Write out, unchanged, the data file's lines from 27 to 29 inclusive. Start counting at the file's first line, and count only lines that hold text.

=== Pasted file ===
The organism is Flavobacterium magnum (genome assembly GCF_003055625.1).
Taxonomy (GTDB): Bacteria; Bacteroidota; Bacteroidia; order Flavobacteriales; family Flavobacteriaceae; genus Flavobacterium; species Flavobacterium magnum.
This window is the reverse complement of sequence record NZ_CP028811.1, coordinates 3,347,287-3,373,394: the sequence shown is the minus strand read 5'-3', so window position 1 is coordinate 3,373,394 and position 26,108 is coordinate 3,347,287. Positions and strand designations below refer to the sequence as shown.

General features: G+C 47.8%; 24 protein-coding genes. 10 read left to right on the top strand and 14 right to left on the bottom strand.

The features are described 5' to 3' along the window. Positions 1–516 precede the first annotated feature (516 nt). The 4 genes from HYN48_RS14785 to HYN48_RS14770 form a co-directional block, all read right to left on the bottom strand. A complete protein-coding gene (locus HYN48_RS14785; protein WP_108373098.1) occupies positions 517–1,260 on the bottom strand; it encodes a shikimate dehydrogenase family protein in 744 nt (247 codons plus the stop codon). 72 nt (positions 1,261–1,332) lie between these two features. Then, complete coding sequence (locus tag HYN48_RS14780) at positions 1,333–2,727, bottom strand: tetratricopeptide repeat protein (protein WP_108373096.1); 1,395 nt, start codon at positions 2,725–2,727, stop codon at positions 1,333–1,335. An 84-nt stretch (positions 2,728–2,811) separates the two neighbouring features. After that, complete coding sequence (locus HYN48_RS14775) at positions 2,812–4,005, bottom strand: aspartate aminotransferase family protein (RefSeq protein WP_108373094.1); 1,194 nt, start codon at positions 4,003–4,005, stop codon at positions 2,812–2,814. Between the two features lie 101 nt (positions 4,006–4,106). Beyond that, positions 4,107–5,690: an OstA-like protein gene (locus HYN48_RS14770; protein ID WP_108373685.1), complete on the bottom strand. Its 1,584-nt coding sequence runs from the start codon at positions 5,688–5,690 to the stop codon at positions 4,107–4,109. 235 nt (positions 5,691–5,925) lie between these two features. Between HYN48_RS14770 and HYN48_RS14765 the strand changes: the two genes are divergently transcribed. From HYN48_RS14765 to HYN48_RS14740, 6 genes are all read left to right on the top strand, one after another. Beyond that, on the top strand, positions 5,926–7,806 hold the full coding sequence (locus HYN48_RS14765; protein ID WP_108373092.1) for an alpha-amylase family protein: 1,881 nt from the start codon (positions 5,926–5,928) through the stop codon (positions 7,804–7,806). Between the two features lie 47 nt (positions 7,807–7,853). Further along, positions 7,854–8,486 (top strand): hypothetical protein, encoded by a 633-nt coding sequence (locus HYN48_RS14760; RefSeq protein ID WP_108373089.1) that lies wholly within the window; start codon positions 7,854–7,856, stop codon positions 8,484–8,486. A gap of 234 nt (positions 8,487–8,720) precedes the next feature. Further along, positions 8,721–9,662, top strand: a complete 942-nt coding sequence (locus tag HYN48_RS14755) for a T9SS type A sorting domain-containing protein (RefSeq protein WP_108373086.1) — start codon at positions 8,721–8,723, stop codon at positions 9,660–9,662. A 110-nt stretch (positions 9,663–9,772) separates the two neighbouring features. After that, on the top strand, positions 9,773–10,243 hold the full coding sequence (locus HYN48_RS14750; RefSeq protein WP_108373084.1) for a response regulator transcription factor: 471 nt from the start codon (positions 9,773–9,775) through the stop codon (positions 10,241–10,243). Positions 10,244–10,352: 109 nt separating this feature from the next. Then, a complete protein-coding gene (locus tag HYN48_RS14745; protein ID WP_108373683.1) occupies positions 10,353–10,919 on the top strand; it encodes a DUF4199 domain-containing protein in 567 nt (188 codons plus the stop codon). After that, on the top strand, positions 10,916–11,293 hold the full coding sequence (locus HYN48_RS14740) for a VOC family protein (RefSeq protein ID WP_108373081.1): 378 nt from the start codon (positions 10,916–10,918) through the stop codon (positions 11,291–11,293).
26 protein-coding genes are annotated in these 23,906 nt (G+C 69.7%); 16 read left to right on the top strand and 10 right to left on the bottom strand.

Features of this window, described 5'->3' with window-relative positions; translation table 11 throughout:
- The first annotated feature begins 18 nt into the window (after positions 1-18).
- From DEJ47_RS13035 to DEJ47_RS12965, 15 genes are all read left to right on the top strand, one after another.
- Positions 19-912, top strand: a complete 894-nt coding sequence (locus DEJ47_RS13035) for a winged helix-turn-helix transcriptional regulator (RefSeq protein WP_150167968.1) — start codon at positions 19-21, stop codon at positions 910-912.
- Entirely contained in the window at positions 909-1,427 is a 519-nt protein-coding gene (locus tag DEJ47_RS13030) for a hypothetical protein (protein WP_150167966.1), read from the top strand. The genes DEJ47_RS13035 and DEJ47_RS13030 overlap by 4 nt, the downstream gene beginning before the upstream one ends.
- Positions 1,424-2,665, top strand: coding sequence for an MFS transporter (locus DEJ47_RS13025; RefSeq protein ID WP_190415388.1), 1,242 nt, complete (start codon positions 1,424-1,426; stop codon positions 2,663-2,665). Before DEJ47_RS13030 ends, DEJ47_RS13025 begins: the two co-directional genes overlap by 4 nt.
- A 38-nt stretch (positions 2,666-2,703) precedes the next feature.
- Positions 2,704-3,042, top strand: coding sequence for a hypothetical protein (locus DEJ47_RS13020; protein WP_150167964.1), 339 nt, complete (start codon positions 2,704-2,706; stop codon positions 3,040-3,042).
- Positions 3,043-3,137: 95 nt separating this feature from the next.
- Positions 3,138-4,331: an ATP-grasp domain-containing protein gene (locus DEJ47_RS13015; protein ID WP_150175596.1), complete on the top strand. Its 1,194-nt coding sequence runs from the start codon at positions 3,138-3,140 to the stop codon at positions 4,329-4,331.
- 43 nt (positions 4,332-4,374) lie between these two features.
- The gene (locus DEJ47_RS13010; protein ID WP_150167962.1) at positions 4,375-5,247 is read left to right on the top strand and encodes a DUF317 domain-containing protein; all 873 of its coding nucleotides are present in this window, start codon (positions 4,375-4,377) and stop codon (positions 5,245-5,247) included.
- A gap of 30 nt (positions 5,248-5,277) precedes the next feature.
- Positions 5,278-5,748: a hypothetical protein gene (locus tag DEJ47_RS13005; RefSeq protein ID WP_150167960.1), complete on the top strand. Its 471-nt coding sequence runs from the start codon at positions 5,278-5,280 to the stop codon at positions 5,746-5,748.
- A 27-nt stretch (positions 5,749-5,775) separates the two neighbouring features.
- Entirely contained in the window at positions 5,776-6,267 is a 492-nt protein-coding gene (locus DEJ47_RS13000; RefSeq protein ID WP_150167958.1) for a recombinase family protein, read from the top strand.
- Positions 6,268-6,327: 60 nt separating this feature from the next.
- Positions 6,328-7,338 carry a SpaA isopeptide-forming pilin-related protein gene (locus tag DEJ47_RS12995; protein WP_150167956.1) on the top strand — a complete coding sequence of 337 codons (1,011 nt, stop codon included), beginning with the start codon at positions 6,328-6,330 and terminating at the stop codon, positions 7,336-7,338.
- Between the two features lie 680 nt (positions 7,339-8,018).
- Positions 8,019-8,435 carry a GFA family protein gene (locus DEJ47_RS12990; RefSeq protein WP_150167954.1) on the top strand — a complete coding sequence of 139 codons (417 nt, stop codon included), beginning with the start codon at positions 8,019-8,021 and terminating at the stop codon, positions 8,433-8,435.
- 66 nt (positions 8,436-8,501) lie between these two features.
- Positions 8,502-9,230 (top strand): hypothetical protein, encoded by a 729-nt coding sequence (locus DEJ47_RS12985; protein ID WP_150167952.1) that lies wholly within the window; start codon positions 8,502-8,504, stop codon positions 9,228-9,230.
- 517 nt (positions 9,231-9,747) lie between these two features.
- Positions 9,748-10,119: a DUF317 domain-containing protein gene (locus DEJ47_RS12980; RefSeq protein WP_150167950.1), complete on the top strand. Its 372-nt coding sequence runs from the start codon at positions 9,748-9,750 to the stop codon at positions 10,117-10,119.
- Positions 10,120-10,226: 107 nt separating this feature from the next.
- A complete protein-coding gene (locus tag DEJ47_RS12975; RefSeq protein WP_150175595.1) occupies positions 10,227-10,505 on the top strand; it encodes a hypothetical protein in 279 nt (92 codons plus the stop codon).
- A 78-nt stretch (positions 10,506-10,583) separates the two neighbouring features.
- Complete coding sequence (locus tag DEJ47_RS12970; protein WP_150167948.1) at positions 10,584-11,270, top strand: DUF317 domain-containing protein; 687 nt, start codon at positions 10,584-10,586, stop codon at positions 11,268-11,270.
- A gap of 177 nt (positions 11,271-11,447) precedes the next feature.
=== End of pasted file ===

- 66 nt (positions 8,436-8,501) lie between these two features.
- Positions 8,502-9,230 (top strand): hypothetical protein, encoded by a 729-nt coding sequence (locus DEJ47_RS12985; protein ID WP_150167952.1) that lies wholly within the window; start codon positions 8,502-8,504, stop codon positions 9,228-9,230.
- 517 nt (positions 9,231-9,747) lie between these two features.